RIO DE JANEIRO (AP) — Tori Bowie is showing her true colors — bronze, silver and, now, gold.
"This completes my set," the sprinter said after anchoring the U.S. team to the title in the women's 4x100-meter Olympic relay Friday.
The United States team from left, Tori Bowie, Tianna Bartoletta, Allyson Felix and English Gardner celebrate winning the gold medal in the women's 4x100-meter relay final during the athletics competitions of the 2016 Summer Olympics at the Olympic stadium in Rio de Janeiro, Brazil, Friday, Aug. 19, 2016. (AP Photo/Lee Jin-man)
She's not the only one covered in medals. The United States heads into the final weekend of the Olympics with 27 medals in track and field, including 10 golds, and a legitimate shot to reach the coveted 30 mark.
Things have fallen the right way for the red, white and blue. Plenty more medals could be on the horizon, too, with Allyson Felix going for her sixth career Olympic gold medal when she runs in the 4x400 relay.
— The men's 4x400 team, led by LaShawn Merritt, is a virtual lock for a medal, assuming no baton drops.
— The women's high jump could prove lucrative, given that Chaunte Lowe is the favorite and teenager Vashti Cunningham is a rising force.
— The men's 1,500-meter race has a medal contender in Matthew Centrowitz.
It's a long way from eight years ago in Beijing, when a 23-medal effort led leadership at USA Track and Field to spearhead "Project 30," with the goal of hitting that mark. It could be better than London four years ago, when the Americans brought home 29 medals. And it's miles better than last year at the world championships, when the United States only won 18.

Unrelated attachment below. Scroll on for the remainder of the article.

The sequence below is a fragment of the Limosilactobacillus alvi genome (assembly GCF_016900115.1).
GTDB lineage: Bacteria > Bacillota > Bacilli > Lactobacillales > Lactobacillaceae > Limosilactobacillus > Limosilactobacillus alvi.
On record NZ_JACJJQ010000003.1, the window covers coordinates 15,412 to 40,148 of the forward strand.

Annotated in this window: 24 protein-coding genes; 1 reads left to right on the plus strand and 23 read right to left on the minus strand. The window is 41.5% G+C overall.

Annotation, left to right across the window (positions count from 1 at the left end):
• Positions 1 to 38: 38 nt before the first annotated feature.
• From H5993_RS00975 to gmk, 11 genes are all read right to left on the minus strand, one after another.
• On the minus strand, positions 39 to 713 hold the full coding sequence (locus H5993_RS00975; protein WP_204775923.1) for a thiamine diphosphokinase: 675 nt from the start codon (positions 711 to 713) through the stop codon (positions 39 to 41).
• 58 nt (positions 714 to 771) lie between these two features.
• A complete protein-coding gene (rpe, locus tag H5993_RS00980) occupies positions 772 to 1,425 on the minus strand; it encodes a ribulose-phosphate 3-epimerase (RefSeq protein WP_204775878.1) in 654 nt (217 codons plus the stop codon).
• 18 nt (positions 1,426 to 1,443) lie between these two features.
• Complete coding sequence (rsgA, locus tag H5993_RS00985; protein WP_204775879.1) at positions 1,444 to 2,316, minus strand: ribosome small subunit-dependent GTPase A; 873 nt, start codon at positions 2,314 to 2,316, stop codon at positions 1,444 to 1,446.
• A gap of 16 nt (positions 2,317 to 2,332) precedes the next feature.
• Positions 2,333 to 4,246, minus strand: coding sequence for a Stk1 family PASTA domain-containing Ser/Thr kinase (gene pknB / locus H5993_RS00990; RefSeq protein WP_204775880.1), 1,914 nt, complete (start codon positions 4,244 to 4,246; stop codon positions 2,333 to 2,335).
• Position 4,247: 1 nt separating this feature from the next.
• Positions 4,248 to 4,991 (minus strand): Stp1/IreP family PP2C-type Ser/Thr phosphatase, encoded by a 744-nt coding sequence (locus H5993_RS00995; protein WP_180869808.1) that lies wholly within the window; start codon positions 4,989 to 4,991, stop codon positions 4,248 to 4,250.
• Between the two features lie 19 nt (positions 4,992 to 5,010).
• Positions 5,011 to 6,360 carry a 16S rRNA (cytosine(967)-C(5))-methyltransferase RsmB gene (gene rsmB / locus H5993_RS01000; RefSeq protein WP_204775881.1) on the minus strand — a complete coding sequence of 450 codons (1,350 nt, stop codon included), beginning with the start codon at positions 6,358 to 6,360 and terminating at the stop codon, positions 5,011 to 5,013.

Nobody panicked. A year later, success has become contagious.
"When you're seeing your team is going out there and setting the pace and bringing back medals to the village, the atmosphere speaks for itself," said Tony McQuay, a member of the 4x400 relay. "Just sitting around and waiting, it starts to overwhelm you. That moment that you get to have your chance is when you try to show the world you're just as great and keep the standard going."
Even when things don't go well, for the most part, they turn out all right. When the U.S. was knocked out of the women's 4x100 after dropping the baton, it appealed to get back in, ran a one-team race against the clock and earned a spot. The team made the most of a second chance by winning gold Friday.
"It's fun to be able to share that story, that crazy story, with these other ladies," said Tianna Bartoletta, who added that gold with the one she took in the long jump.
Courtney Okolo has been watching in a lounge at the Olympic Village. She'd been raring to go, waiting all week for Friday to roll around to run in the 4x400 relay team. The Americans advanced easily to the final.
While waiting, she'd been watching her suitemates come home with medal after medal. Then again, she has some pretty powerful roommates — Nia Ali, who was second in the hurdles, and Bowie, who also took silver in the 100 and bronze in the 200.
"I've done nothing but watch my teammates win gold, win silver, win bronze, win a medal," Okolo said. "I've been surrounded by so much success. It's been motivating."
Not everything has gone the way of the Americans. In the men's 4x100, the team captured bronze and were making their way around the track when they found out they were disqualified.
Mike Rodgers and Justin Gatlin were ruled to have passed the baton outside the first passing zone of an event won by Usain Bolt and Jamaica. After the disqualification, the bronze went to Canada.
It was the latest chapter in a series of mishaps for the Americans in the 4x100 relay at major championships.
"It has to be the worst luck for this country ever," said Tyson Gay, who ran third leg. "It's always something weird, stupid, simple, mistakes that always cost us and I don't understand.
"I couldn't even shed a tear I was so shocked."
Still, barring a strange set of circumstances, the Americans could wind up with the highest total since the team had 40 at the 1984 Los Angeles Games, where the Soviet Union didn't compete.